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Reputation Management for the Property Manager

Reputation management is especially important for the property manager, as many potential tenants/residents do their initial research online. Learn tips both offline and online to optimize your property's reputation.

Reputation Management for the Property Manager

It is your job as the property manager to keep your residents and tenants happy. However, especially in today’s online environment, you may be doing all the right things, but it is inevitable that someone ends up unsatisfied and ensures that everyone else knows it. Whether a bad online review is warranted or not, it does not change the fact that it is now public information that anyone could find. This highlights why reputation management is such a priority for property managers. Your online presence represents you and the way you do business for those that may not have had previous interaction with you, so it is extremely important to tend to it.

Learn about other property management topics of interest in our free property management encyclopedia >>

To follow are some reputation management tips for both off and online that the property manager can implement for best results.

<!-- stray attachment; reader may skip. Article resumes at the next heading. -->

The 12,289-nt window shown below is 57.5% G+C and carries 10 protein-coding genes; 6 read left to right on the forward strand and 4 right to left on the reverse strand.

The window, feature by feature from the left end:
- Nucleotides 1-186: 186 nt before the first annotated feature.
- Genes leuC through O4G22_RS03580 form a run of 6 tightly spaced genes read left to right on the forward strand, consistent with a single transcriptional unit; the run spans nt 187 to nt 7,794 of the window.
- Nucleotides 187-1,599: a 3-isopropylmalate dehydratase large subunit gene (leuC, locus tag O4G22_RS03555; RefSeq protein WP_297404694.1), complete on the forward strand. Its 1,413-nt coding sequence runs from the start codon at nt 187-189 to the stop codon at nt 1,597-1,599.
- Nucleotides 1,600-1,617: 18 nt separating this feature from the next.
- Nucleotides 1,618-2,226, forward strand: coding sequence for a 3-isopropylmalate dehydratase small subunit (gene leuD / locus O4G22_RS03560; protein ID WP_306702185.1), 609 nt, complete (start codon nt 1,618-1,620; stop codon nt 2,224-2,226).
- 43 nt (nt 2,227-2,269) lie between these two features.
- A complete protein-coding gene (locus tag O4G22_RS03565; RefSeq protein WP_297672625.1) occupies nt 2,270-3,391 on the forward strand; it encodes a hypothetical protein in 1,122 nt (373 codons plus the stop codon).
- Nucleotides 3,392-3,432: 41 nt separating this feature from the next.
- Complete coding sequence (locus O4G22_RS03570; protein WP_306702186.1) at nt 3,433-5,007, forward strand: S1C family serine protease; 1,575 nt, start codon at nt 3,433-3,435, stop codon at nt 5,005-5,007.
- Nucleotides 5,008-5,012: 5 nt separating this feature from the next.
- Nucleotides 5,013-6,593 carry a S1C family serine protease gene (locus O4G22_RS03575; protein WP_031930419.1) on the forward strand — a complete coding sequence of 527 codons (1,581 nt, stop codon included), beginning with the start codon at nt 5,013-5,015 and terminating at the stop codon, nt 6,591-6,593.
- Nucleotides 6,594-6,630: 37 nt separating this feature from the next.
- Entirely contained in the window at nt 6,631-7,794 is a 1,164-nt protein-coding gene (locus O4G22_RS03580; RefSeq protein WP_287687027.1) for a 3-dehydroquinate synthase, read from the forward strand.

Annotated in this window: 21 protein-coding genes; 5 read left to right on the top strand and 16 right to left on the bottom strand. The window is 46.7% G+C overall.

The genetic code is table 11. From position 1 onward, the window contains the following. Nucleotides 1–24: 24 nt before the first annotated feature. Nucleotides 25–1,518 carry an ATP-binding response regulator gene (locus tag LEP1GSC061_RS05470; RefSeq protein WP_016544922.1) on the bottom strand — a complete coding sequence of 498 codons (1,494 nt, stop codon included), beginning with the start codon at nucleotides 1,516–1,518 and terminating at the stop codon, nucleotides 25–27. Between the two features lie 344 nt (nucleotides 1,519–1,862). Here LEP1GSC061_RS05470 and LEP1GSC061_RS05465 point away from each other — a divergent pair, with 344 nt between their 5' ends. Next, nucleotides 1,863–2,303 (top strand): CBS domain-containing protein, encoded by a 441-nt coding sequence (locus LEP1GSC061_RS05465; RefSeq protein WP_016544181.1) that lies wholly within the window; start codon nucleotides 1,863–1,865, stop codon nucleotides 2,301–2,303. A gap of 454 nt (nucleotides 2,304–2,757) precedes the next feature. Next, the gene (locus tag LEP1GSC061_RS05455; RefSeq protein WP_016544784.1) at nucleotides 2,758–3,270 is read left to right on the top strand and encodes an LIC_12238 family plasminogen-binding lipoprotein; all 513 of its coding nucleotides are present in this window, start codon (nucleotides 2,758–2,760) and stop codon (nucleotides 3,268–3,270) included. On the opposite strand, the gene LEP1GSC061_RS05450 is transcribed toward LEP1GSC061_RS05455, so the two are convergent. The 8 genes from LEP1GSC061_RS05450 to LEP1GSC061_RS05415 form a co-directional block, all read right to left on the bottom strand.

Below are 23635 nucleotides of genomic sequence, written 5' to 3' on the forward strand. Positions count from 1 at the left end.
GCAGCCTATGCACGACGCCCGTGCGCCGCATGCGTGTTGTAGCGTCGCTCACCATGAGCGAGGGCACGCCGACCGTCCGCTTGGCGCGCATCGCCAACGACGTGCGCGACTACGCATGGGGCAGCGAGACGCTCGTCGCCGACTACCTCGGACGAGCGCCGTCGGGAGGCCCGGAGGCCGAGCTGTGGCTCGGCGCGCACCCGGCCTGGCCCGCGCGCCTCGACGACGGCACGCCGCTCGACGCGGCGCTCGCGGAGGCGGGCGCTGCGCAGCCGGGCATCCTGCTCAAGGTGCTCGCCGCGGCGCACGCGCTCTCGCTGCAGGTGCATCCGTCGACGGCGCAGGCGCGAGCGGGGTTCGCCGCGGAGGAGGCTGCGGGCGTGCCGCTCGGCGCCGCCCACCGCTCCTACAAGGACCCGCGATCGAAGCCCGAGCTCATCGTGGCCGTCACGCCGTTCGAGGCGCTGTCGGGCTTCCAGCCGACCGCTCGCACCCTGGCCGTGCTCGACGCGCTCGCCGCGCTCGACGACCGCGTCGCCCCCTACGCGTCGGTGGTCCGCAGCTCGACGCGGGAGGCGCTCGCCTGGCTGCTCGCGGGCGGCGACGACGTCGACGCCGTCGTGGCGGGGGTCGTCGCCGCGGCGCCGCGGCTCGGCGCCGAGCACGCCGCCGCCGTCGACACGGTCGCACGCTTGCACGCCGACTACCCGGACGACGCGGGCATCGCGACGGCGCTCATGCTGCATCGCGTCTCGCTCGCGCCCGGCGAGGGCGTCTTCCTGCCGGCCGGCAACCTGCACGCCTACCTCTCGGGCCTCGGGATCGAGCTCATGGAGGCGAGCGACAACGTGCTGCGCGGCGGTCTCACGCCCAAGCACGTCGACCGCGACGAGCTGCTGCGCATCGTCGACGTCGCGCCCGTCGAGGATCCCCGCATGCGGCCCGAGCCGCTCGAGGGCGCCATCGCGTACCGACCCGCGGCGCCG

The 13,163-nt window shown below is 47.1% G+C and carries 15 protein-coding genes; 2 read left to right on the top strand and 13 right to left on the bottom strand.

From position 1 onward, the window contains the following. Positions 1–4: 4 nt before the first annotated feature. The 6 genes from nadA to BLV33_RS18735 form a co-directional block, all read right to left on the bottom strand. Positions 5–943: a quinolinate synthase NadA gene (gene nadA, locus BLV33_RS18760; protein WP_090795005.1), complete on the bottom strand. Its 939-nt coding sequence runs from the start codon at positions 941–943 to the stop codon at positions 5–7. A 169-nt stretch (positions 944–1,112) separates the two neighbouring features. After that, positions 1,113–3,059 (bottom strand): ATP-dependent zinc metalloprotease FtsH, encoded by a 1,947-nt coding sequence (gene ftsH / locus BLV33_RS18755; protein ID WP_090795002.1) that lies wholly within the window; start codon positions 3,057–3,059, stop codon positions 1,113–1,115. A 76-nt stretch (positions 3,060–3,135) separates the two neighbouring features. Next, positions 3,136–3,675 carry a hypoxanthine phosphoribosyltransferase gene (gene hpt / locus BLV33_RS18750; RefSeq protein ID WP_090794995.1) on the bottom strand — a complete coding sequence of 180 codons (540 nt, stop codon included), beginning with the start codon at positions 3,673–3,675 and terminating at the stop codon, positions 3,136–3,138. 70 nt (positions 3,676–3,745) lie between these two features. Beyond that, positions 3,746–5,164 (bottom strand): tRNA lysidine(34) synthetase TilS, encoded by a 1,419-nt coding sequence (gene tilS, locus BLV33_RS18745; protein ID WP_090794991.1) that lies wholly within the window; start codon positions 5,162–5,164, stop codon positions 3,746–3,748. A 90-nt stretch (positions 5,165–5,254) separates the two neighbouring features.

Be worthy of great customer reviews

First and foremost, we’ll start with the most obvious. Reputation management starts with just that- your reputation. You’ll want to manage the type of property that your tenants and occupants will enjoy being in. Give them minimal opportunities to complain. Some of the top areas to prioritize include:

Of course, for this blog post’s purposes, these robust areas of importance have been simplified. It is, however, important that we mention them as a reminder that reputation management does begin with the quality of your property.

Maintain your online presence

When you think of reputation management, you likely think of responding to reviews. Don’t get us wrong, this is a HUGE part of it, and we’ll get to that next. However, truly great reputation management involves some proactive steps as well. Whether it be on your website, your social media profiles, or both, it is a great idea to keep visitors and followers updated on the efforts that you are regularly carrying out in order to make your property a safer, cleaner, more entertaining or more enjoyable space. This is especially important if you know there are some areas of improvement that you need to work on, whether or not you have actually received a negative review. Why? This will show both current and prospective residents/tenants that their happiness is ALWAYS a priority, not just when you are publicly shamed via a review for doing something wrong. It communicates that you want to fix issues BEFORE they become a problem for others. The proactiveness communicated through these types of posts is something that would be attractive to anyone.

Actively manage and respond to reviews

In order to not only to present yourself in a good light to the public, but also to get the most out of the reviews that you receive on a professional level, it is important that you take the time to read and respond to all reviews that you receive, both positive and negative.